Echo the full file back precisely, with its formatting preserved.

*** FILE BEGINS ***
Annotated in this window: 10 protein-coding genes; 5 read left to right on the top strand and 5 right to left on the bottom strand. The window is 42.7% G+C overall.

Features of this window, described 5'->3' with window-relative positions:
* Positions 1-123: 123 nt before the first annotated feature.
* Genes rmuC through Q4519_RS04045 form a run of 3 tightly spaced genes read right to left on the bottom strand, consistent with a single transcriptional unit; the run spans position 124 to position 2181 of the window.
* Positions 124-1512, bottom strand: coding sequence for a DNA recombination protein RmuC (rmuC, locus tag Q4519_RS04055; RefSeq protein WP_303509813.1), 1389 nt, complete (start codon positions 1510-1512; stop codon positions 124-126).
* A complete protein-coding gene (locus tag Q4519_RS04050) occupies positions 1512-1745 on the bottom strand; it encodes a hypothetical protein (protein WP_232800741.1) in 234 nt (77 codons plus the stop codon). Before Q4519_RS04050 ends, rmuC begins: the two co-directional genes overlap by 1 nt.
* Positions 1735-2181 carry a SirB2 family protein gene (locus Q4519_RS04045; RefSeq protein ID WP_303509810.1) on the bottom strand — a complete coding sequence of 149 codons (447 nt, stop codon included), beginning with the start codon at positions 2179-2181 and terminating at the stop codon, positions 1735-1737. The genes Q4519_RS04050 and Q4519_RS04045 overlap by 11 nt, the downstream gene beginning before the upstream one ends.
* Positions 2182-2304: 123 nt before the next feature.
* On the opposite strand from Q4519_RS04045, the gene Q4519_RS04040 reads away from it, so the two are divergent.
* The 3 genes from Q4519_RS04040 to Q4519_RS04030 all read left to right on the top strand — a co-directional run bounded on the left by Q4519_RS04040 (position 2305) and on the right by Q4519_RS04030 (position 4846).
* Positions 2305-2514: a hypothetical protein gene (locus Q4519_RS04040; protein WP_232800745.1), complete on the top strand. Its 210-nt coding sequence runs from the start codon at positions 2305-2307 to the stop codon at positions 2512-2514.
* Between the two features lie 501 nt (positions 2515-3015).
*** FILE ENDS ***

Annotated in this window: 10 protein-coding genes; 5 read left to right on the top strand and 5 right to left on the bottom strand. The window is 42.7% G+C overall.

Features of this window, described 5'->3' with window-relative positions:
* Positions 1-123: 123 nt before the first annotated feature.
* Genes rmuC through Q4519_RS04045 form a run of 3 tightly spaced genes read right to left on the bottom strand, consistent with a single transcriptional unit; the run spans position 124 to position 2181 of the window.
* Positions 124-1512, bottom strand: coding sequence for a DNA recombination protein RmuC (rmuC, locus tag Q4519_RS04055; RefSeq protein WP_303509813.1), 1389 nt, complete (start codon positions 1510-1512; stop codon positions 124-126).
* A complete protein-coding gene (locus tag Q4519_RS04050) occupies positions 1512-1745 on the bottom strand; it encodes a hypothetical protein (protein WP_232800741.1) in 234 nt (77 codons plus the stop codon). Before Q4519_RS04050 ends, rmuC begins: the two co-directional genes overlap by 1 nt.
* Positions 1735-2181 carry a SirB2 family protein gene (locus Q4519_RS04045; RefSeq protein ID WP_303509810.1) on the bottom strand — a complete coding sequence of 149 codons (447 nt, stop codon included), beginning with the start codon at positions 2179-2181 and terminating at the stop codon, positions 1735-1737. The genes Q4519_RS04050 and Q4519_RS04045 overlap by 11 nt, the downstream gene beginning before the upstream one ends.
* Positions 2182-2304: 123 nt before the next feature.
* On the opposite strand from Q4519_RS04045, the gene Q4519_RS04040 reads away from it, so the two are divergent.
* The 3 genes from Q4519_RS04040 to Q4519_RS04030 all read left to right on the top strand — a co-directional run bounded on the left by Q4519_RS04040 (position 2305) and on the right by Q4519_RS04030 (position 4846).
* Positions 2305-2514: a hypothetical protein gene (locus Q4519_RS04040; protein WP_232800745.1), complete on the top strand. Its 210-nt coding sequence runs from the start codon at positions 2305-2307 to the stop codon at positions 2512-2514.
* Between the two features lie 501 nt (positions 2515-3015).